3. TCM Inhibits the Development of the “Seed”

Just as the role of a seed in growth, cancer cells play a pivotal role in the process of tumor occurrences, developments, and metastasis, which are always the focus and hot areas of tumor researches. It was reported that this “Seed” can proliferate immortally and activate invasions and metastasis [83]. In addition, tumor cells were also deemed to be the initiators of tumor microenvironment formation, which reversely promote the growth of tumor cells [84]. Nowadays, surgery, radiotherapy, and chemotherapy are three major treating strategies of tumors for minishing burden and inhibiting growth, which have been widely used and achieved effects in clinic [85]. However, these targeted treatments were reported to have some degree of adverse effect with them. TCM, as an important complementary strategy, has also been shown to possess therapeutic effects on cancer cells. The followings may be the principle and potential molecular mechanisms for TCM in cancer treatment.

3.1. TCM Inhibits the Growth of Cancer Cells

Proliferation and apoptosis of cells are two critical factors that determine organism development and tissue homeostasis [86, 87]. Precisely, it is the unrestricted proliferation and suppressed apoptosis that make cancer cells grow frantically and malignantly. Accumulating studies have revealed that dysfunction in cell cycle regulation often resulted in abnormal proliferation of cancer cells [88]. The regulation of the cell cycle is influenced by many molecules such as cyclins, CDKs, and CDKIs and through Akt and MAPK signaling pathways [89]. In addition, p53, a major mediator of cell cycle arrest, was reported to mutate or be inactivated in several tumors. If that happened, the apoptotic response is not activated and cell proliferation is allowed [90]. Studies have shown that p53 can upregulate the level of p21 and Gadd45 to mediated cell cycle arrest [9195]. Others also implicated that p53 upregulated proapoptotic Bax and downregulated prosurvival Bcl-2 to mediate apoptosis [96, 97]. Several mechanisms also demonstrated that overexpression of Bcl-2 increases the activity of AKT and IKK as well as NF-κB transcriptional activity in cancer [98]. TCM has been reported to inhibit the growth of cancer cells in abundant clinical trials. Although the mechanisms are not very clear, increasing data has shown that they maybe relate with above-mentioned regulating biomarkers to inhibit proliferation and induce apoptosis of cancer cells. The confirmed mechanisms of herb compounds and monomers acting common cancers are listed in Table 2 [86, 88, 91, 92, 95, 97, 99103].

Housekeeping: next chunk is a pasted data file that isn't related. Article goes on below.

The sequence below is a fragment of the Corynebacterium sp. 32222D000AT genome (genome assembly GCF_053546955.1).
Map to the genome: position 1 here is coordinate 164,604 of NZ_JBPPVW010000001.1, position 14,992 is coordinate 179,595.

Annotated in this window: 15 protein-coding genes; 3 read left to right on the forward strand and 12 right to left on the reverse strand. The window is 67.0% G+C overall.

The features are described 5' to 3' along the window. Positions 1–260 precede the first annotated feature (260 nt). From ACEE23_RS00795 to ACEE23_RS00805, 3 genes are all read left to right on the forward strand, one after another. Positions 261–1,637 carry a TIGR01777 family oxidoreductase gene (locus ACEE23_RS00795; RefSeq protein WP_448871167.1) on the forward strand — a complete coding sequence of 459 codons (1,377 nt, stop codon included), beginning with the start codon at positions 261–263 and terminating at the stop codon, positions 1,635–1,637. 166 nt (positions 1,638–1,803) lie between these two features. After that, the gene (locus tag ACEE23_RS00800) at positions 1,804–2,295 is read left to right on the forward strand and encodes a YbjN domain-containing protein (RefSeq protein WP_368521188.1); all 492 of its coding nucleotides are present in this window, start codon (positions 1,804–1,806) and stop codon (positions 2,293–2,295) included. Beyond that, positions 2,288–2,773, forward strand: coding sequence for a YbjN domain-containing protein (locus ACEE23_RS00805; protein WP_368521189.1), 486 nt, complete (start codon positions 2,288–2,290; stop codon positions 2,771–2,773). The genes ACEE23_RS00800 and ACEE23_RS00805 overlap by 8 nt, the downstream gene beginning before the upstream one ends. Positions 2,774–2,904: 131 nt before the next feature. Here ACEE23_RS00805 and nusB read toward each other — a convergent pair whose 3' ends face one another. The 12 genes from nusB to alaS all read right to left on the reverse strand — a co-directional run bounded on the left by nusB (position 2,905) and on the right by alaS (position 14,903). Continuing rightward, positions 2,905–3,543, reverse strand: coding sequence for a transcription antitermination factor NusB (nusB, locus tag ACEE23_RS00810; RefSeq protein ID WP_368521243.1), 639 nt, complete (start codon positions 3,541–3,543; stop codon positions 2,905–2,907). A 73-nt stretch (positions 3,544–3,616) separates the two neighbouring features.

Table 2: Different mechanisms and channels of TCM inhibiting the growth of tumor cells.